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The Boston Coffee Party (I Can Read Book 3) Paperback – March 28, 1990

4.0 out of 5 stars 2 customer reviews

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Editorial Reviews

From School Library Journal

Kindergarten-Grade 3 There really was a ``Boston Coffee Party'' during the American Revolution in which women punished a selfish merchant who was hoarding his coffee bean stock during the wartime shortage until the price was high enough for profit. Rappaport tells a story based on this historic detail from the point of view of two young sisters of that time, in words that are easy to read but convey the feelings of the time and the action of the plot. Greedy merchant Thomas has already held back sugar; when they find him doing the same with coffee, the women of the sewing circle plan their ``party'' for revenge. Although their knowledge of history and of the original Boston Tea Party may be vague, young readers and listeners have probably seen and heard enough about the American Revolutionary period and its costumes to enjoy and appreciate the story, which can stand on its own. McCully's competent line drawings with watercolor and charcoal create a sense of time and place while they convey the action through movement and gesture. Sylvia S. Marantz, Wellington School, Columbus, Ohio
Copyright 1988 Reed Business Information, Inc. --This text refers to an out of print or unavailable edition of this title.

About the Author

Doreen Rappaport is well known for her groundbreaking approach to multicultural history and literature for young readers. Her many books include Victory or Death: Stories of the American Revolution; We Are The Many: A Picture Book of American Indians; and Martin’s Big Words, winner of the Jane Addams Book Award. She and her husband divide their time between New York City and a rural village in upstate New York.

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Product Details

  • Age Range: 5 - 8 years
  • Grade Level: Kindergarten - 3
  • Lexile Measure: 340L (What's this?)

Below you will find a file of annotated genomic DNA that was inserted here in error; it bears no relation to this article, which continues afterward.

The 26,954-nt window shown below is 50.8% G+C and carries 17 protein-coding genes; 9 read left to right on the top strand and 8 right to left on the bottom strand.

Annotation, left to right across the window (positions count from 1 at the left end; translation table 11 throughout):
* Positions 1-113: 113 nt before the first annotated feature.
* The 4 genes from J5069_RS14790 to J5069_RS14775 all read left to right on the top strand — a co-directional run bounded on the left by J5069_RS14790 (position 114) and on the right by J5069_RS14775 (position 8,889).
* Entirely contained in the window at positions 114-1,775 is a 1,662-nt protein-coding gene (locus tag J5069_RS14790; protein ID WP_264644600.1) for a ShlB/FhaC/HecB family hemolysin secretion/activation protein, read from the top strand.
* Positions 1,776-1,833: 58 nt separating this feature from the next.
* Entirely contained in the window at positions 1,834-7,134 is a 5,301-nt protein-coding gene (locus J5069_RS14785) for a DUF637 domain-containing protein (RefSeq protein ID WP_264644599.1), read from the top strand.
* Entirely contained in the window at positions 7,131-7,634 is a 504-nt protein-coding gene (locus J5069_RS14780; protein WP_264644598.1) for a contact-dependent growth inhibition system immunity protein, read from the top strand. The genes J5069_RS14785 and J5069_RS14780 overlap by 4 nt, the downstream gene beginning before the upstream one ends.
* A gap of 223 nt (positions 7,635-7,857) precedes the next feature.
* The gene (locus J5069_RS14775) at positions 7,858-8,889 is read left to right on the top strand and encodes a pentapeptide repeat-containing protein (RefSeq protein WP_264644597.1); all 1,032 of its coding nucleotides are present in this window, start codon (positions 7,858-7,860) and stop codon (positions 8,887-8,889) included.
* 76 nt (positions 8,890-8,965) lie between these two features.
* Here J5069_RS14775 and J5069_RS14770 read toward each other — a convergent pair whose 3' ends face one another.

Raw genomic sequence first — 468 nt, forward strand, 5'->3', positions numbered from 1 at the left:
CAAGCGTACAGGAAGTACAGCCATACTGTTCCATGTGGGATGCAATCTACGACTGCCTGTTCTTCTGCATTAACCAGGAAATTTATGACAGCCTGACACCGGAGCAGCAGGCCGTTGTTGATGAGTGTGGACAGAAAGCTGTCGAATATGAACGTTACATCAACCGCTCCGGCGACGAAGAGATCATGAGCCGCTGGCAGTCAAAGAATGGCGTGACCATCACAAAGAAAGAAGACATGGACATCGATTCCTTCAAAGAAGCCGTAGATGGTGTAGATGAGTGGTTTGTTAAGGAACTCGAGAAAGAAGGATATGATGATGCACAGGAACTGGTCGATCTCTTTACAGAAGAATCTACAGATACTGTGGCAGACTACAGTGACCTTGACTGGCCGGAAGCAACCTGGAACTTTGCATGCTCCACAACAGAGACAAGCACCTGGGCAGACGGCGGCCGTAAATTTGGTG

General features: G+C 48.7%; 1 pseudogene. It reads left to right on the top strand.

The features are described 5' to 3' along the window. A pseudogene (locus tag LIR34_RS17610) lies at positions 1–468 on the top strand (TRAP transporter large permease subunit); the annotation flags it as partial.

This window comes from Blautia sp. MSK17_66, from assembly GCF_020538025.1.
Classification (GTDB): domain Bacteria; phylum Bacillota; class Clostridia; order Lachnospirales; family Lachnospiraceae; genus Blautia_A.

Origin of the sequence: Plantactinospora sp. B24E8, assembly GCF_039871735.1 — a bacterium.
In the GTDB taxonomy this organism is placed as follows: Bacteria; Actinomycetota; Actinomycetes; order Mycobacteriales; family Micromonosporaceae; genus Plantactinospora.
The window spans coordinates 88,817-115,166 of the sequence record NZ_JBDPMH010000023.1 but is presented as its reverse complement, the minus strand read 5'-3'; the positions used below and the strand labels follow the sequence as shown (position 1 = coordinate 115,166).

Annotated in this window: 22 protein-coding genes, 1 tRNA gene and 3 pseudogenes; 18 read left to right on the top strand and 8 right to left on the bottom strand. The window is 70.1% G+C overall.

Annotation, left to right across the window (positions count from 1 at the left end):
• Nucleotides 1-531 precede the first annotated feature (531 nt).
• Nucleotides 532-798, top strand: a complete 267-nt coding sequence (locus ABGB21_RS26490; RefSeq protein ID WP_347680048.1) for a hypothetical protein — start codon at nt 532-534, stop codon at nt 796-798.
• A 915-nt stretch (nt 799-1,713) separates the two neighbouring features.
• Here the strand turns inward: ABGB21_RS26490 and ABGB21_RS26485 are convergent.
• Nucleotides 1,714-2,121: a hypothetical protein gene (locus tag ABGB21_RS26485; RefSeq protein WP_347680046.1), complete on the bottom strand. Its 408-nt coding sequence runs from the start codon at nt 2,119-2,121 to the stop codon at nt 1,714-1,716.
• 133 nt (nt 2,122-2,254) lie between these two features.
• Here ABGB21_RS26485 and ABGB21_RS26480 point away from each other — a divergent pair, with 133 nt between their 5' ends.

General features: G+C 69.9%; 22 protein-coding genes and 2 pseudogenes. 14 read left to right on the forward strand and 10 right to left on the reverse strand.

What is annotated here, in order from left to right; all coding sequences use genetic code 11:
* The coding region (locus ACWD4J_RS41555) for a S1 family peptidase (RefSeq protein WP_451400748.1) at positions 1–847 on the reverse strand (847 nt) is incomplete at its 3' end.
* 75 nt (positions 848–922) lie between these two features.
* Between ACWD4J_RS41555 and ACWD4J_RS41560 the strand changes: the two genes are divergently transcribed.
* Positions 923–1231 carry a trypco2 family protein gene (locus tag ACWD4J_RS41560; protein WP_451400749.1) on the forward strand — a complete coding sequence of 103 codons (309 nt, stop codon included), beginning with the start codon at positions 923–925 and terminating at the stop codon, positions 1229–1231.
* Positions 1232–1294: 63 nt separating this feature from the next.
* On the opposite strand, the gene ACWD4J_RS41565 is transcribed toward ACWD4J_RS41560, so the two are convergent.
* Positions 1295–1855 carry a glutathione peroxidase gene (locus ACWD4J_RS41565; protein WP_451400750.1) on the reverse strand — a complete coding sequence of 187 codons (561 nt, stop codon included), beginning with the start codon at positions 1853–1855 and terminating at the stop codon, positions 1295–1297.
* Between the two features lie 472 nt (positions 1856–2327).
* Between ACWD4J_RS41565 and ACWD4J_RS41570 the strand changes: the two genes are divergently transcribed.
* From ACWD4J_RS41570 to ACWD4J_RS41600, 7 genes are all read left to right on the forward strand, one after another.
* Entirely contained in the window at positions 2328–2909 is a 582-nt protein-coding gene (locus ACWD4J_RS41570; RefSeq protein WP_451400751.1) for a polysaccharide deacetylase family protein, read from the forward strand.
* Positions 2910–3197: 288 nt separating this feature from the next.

• Series: I Can Read Book 3
  • Paperback: 64 pages
  • Publisher: HarperCollins; 1 edition (March 28, 1990)
  • Language: English
  • ISBN-10: 0064441415
  • ISBN-13: 978-0064441414
  • Product Dimensions: 5.5 x 0.2 x 8.5 inches
  • Shipping Weight: 3.7 ounces
  • Average Customer Review: 4.0 out of 5 stars  See all reviews (2 customer reviews)
  • Amazon Best Sellers Rank: #466,094 in Books (See Top 100 in Books)

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By A Customer on June 14, 2000
Format: Paperback
This books tells a story based on an account from Abigail Adams in a letter to her husband John Adams during the revolutionary period. It is in simple English and an emerging reader could read this.
A greedy store owner in Boston holds back his stores of goods until there are shortages and then raises his prices higher than other merchants' prices. The women in the community are busy sewing shirts for the men who are away fighting as soldiers in the American revolution. The community feeling is that the greedy merchant is being unpatriotic and not pulling with the community, but rather using the tides of war to enrich himself. So the women take action and force him to open his stores of coffee to them, to which they help themselves without payment at all.
I like the book for telling a story that is historical, shows some of the difficulties of war, and portrays women as doers and solvers. I'm somewhat troubled by the actions of the women, which in everyday life would be considered criminal.
This book is recommended as a core curriculum book. It could provide a very good basis for discussion; but I wouldn't want my child reading it without having some thinking talk afterwards.
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Format: Paperback Verified Purchase
This is a great book for elementary school students. Unlike many history books aimed at the K-5 crowd, The Boston Coffee Party tells an exciting story based on real events in language that most 7-10-year-olds can read for themselves.

I used this book (and others in the series -- Sam the Minuteman, George the Drummer) with my 2nd grade class and it was a big hit. I've also presented it to 5th graders along with the primary sources.

Other reviewers have mentioned reservations about the content, but if this book is presented within a larger discussion of the American Revolution, it's fine. The offending merchant is carted through the streets and intimidated, but he isn't tarred and feathered or beaten. I'm not really sure there's an honest way to talk about the American Revolution that doesn't include at least a little bit of potentially upsetting content (battles, treason, mob actions, destruction of property, slavery).

If you are the parent of a budding historian or a teacher with curriculum standards that demand that elementary students know what "No taxation without representation" means, this is a great buy.
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